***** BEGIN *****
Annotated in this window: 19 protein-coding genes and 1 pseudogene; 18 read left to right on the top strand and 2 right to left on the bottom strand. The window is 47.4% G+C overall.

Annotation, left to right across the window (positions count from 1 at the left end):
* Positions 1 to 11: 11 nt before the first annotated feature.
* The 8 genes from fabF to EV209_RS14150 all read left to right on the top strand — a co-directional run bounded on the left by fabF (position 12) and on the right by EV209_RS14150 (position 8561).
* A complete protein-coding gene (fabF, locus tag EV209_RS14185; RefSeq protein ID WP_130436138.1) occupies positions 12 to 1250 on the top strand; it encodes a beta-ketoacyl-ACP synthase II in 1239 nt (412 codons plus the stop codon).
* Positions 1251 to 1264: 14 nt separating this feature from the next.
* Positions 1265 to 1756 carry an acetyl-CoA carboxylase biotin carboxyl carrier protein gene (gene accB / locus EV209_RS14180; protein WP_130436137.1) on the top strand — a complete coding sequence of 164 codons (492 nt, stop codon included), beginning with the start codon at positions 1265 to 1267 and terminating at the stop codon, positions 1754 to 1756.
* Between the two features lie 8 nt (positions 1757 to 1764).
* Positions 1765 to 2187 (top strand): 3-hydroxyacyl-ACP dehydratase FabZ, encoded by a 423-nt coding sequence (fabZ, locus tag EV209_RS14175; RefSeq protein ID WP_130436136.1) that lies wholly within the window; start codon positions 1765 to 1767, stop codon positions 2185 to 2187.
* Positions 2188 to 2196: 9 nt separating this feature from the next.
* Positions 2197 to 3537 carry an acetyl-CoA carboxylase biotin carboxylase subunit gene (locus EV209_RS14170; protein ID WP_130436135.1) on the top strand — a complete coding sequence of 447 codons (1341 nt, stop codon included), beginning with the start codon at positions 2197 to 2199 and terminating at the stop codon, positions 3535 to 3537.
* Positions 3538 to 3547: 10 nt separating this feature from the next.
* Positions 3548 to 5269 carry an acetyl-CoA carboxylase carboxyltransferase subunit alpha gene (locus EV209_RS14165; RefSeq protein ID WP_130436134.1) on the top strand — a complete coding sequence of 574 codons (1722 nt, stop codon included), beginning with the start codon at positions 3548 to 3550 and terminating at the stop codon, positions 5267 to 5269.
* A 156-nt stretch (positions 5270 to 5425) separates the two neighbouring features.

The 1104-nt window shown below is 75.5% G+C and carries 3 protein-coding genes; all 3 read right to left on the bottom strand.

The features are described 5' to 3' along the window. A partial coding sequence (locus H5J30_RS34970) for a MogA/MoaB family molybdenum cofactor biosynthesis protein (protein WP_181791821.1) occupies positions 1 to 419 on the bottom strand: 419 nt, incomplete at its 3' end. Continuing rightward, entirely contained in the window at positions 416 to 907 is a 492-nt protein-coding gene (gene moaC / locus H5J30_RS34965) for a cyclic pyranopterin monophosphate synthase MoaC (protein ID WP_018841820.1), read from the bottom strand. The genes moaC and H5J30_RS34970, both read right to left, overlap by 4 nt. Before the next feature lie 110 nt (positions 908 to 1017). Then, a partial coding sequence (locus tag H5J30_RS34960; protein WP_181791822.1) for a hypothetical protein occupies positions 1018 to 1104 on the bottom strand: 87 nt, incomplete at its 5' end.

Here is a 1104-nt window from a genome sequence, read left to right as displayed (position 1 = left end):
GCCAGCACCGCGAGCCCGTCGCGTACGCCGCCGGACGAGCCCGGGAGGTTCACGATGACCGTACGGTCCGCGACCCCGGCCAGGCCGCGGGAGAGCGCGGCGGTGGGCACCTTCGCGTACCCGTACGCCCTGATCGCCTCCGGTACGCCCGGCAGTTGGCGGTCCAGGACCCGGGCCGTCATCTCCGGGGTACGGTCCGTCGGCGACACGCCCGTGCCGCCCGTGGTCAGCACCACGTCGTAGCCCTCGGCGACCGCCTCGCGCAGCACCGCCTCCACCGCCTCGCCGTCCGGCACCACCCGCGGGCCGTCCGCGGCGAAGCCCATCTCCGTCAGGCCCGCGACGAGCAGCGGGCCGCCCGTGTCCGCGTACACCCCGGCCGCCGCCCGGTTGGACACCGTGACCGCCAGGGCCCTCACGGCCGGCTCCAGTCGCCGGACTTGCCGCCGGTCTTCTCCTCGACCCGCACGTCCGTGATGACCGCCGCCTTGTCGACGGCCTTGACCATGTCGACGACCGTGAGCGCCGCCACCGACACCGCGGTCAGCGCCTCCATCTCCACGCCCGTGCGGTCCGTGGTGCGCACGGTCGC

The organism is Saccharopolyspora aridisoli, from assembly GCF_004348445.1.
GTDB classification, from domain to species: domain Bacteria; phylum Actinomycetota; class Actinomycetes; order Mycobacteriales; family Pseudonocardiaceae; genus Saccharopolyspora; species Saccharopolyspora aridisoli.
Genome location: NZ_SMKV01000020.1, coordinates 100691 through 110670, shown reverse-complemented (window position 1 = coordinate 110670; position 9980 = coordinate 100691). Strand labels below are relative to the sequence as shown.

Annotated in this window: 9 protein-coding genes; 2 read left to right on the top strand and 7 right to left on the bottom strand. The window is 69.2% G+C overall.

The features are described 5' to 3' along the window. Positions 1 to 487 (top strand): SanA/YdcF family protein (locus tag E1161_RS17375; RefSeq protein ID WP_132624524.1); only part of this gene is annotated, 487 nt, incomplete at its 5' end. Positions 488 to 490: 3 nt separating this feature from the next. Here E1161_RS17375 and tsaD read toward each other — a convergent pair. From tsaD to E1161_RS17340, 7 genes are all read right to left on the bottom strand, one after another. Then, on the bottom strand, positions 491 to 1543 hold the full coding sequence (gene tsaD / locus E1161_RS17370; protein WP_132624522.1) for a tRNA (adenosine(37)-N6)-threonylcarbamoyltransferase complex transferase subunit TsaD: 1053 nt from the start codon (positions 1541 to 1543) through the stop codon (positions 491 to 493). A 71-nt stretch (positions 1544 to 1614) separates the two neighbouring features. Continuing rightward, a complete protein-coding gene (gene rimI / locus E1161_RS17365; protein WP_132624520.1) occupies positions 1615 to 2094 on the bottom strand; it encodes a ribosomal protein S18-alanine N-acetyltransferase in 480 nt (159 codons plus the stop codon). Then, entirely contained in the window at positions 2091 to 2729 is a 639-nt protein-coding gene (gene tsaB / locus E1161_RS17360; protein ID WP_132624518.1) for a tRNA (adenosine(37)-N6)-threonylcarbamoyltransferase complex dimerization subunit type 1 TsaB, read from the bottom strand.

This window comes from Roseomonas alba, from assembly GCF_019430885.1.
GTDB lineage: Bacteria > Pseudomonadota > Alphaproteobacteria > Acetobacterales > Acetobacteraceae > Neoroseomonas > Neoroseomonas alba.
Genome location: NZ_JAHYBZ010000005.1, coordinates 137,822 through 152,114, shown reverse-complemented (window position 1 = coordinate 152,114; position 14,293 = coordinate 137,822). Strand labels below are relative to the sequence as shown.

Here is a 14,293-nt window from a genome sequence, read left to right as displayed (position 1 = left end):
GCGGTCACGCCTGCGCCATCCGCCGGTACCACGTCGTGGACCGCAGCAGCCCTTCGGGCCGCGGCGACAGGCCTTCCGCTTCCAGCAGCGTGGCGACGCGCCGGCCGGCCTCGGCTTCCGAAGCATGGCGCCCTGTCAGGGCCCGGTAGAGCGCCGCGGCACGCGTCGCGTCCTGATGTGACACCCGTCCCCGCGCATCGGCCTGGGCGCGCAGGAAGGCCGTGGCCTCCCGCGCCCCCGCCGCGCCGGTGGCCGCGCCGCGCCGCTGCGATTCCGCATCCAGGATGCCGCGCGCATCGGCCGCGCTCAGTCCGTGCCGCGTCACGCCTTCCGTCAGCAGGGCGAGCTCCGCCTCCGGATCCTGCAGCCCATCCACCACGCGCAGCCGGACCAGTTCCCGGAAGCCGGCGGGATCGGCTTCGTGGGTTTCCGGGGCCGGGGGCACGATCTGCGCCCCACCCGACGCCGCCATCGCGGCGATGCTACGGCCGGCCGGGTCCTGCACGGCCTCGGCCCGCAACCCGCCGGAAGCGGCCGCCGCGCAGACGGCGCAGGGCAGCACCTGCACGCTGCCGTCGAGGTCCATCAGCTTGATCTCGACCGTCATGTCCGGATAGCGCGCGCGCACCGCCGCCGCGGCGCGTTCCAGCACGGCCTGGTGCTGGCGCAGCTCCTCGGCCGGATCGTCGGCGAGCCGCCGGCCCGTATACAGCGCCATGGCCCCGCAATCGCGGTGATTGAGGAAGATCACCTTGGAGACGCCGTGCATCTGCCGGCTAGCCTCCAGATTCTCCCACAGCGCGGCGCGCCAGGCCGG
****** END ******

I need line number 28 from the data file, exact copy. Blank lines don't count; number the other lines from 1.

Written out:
GCGGTCACGCCTGCGCCATCCGCCGGTACCACGTCGTGGACCGCAGCAGCCCTTCGGGCCGCGGCGACAGGCCTTCCGCTTCCAGCAGCGTGGCGACGCGCCGGCCGGCCTCGGCTTCCGAAGCATGGCGCCCTGTCAGGGCCCGGTAGAGCGCCGCGGCACGCGTCGCGTCCTGATGTGACACCCGTCCCCGCGCATCGGCCTGGGCGCGCAGGAAGGCCGTGGCCTCCCGCGCCCCCGCCGCGCCGGTGGCCGCGCCGCGCCGCTGCGATTCCGCATCCAGGATGCCGCGCGCATCGGCCGCGCTCAGTCCGTGCCGCGTCACGCCTTCCGTCAGCAGGGCGAGCTCCGCCTCCGGATCCTGCAGCCCATCCACCACGCGCAGCCGGACCAGTTCCCGGAAGCCGGCGGGATCGGCTTCGTGGGTTTCCGGGGCCGGGGGCACGATCTGCGCCCCACCCGACGCCGCCATCGCGGCGATGCTACGGCCGGCCGGGTCCTGCACGGCCTCGGCCCGCAACCCGCCGGAAGCGGCCGCCGCGCAGACGGCGCAGGGCAGCACCTGCACGCTGCCGTCGAGGTCCATCAGCTTGATCTCGACCGTCATGTCCGGATAGCGCGCGCGCACCGCCGCCGCGGCGCGTTCCAGCACGGCCTGGTGCTGGCGCAGCTCCTCGGCCGGATCGTCGGCGAGCCGCCGGCCCGTATACAGCGCCATGGCCCCGCAATCGCGGTGATTGAGGAAGATCACCTTGGAGACGCCGTGCATCTGCCGGCTAGCCTCCAGATTCTCCCACAGCGCGGCGCGCCAGGCCGG